I received this book in exchange for an honest review. I truly believe the author to be a smart, interesting, and successful individual. However, I felt that this book of her life experiences comes across with a lot of self-boasting and whiney segments when things don’t go according to her preconceived plans. Some sections came across as nearly manic in her writing and descriptions. I found her adherence to Jewish roots, family, and parenting interesting given the directions her life has taken. It is quite apparent that she doesn’t trust her own feelings and this is, for me, the saddest part about the book. It left me feeling lukewarm and for that reason cannot recommend it.

I was excited to get going on reading this book and the first 100 pages or so were pretty good. The writing was funny at times, you could feel the angst of Jill in relation to what was going on with her Dad and her husband, yet there were excerpts that made me laugh. Then the book jumped into going to New York, meeting another woman, I could not remember what happened to Mel and then it seemed to get jumbled and I found myself skimming the pages and reading only what was interesting to me. I did like reading how Transparent was started as it is one of our favorite shows to watch and how everyone came to being on the show. The adding of the trans characters to the show was talked about in the book as was the addition of Cherry Jones to the show. As I read more to the end, I started to understand what Jill was going through as a woman and finding her own sexuality. I was sorry that Jeffrey was let go as that was the whole show to me and it is discussed in the book. I can't wait to see the new season of Transparent and see what Jill adds to the story.

At first I was intrigued with how Jill Soloway got Transparent written and on the air. But I did begin to feel that this tale was self serving- allowing Jill to write a diary that we all could read. Her own struggles with gender and sexual identity were mildly interesting but just didn't interest me - her life is her own and I didn't care how she managed it . Being among the Hollywood elite she didn't struggle with acceptance as many others have as they move through their journeys. It was an easy read and mildly interesting. Can't really recommend it.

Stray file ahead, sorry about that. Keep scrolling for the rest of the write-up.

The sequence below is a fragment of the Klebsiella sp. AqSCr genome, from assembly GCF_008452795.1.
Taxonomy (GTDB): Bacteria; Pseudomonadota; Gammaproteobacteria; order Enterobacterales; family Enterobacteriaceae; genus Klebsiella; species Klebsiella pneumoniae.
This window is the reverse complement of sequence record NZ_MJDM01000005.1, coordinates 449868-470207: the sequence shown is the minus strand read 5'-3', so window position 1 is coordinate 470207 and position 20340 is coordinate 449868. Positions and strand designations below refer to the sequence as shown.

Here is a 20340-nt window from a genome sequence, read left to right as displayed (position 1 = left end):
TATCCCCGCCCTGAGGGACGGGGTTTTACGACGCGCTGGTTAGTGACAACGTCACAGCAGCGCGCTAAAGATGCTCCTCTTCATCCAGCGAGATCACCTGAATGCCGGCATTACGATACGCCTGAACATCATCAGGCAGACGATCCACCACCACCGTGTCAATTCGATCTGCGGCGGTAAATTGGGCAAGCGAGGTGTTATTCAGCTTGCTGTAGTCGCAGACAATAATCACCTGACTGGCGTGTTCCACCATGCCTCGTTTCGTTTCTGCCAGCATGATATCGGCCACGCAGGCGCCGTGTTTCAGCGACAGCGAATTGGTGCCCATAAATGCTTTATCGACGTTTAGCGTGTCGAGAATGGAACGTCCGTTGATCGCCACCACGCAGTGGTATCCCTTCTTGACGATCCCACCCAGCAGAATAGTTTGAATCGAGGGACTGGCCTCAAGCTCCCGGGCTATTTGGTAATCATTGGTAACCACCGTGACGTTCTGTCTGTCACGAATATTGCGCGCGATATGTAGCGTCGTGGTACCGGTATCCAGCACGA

I agree with the other reviewers. I didn't love it, but I didn't hate it. I found Jill's story compelling and wish it didn't have a very Hollywood, self-indulgent aspect to it

The title (and subtitle) of this book implies that it is a feminist manifesto and it is not. At least, not until the last third of the book. If that portion of the book had been expanded and worked additionally, I would have been much happier with this book (though that section does have it's own issues). However, the majority of the book is a naval-gazing memoir in one of the worst possible ways, wherein the author comes across more as a needy, selfish, self-congratulatory user. This saddens me, because I think some of her work (Jill Soloway is a writer, director, and producer of, amongst other things, Transparent) is important to have out in the world. However, the way she got to this groundbreaking show was by utilizing her father's coming out as trans without her permission. While she acknowledges that she didn't know at the time that she shouldn't be doing this, she never quite apologizes for it, as she seems to be ok with using others to get what she wants and needs. This is especially apparent in her early treatment of Jeffrey Tambor's accusers. Here she has subtitled her book Toppling the Patriarchy, yet she participates in minimizing, silencing, and victim blaming. This book is such a lost opportunity, as I feel there are some very quality components of it and some important conversations about gender and gender identity as well as privilege. But it just doesn't get there at all.